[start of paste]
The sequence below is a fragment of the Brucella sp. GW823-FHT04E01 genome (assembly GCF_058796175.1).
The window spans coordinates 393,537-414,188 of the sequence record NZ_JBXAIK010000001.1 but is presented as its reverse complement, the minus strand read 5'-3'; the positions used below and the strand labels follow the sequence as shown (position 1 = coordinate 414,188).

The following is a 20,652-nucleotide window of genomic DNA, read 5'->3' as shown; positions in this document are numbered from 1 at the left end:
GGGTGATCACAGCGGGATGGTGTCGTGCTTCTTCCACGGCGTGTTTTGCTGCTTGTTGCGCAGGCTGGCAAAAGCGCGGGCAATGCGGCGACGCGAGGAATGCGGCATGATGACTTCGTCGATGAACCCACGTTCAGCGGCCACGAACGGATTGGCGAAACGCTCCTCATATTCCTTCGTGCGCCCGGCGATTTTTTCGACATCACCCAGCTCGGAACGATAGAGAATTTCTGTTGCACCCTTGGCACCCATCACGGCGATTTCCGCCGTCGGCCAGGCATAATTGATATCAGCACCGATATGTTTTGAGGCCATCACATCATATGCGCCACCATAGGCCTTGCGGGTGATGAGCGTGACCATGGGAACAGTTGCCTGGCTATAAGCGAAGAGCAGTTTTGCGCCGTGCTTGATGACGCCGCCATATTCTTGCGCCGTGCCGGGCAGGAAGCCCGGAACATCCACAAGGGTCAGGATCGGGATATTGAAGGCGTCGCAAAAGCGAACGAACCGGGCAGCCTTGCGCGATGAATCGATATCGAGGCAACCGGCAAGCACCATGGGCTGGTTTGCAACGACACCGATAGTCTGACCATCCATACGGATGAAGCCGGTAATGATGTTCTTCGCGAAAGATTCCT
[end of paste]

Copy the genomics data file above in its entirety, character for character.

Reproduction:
The sequence below is a fragment of the Brucella sp. GW823-FHT04E01 genome (assembly GCF_058796175.1).
The window spans coordinates 393,537-414,188 of the sequence record NZ_JBXAIK010000001.1 but is presented as its reverse complement, the minus strand read 5'-3'; the positions used below and the strand labels follow the sequence as shown (position 1 = coordinate 414,188).

The following is a 20,652-nucleotide window of genomic DNA, read 5'->3' as shown; positions in this document are numbered from 1 at the left end:
GGGTGATCACAGCGGGATGGTGTCGTGCTTCTTCCACGGCGTGTTTTGCTGCTTGTTGCGCAGGCTGGCAAAAGCGCGGGCAATGCGGCGACGCGAGGAATGCGGCATGATGACTTCGTCGATGAACCCACGTTCAGCGGCCACGAACGGATTGGCGAAACGCTCCTCATATTCCTTCGTGCGCCCGGCGATTTTTTCGACATCACCCAGCTCGGAACGATAGAGAATTTCTGTTGCACCCTTGGCACCCATCACGGCGATTTCCGCCGTCGGCCAGGCATAATTGATATCAGCACCGATATGTTTTGAGGCCATCACATCATATGCGCCACCATAGGCCTTGCGGGTGATGAGCGTGACCATGGGAACAGTTGCCTGGCTATAAGCGAAGAGCAGTTTTGCGCCGTGCTTGATGACGCCGCCATATTCTTGCGCCGTGCCGGGCAGGAAGCCCGGAACATCCACAAGGGTCAGGATCGGGATATTGAAGGCGTCGCAAAAGCGAACGAACCGGGCAGCCTTGCGCGATGAATCGATATCGAGGCAACCGGCAAGCACCATGGGCTGGTTTGCAACGACACCGATAGTCTGACCATCCATACGGATGAAGCCGGTAATGATGTTCTTCGCGAAAGATTCCT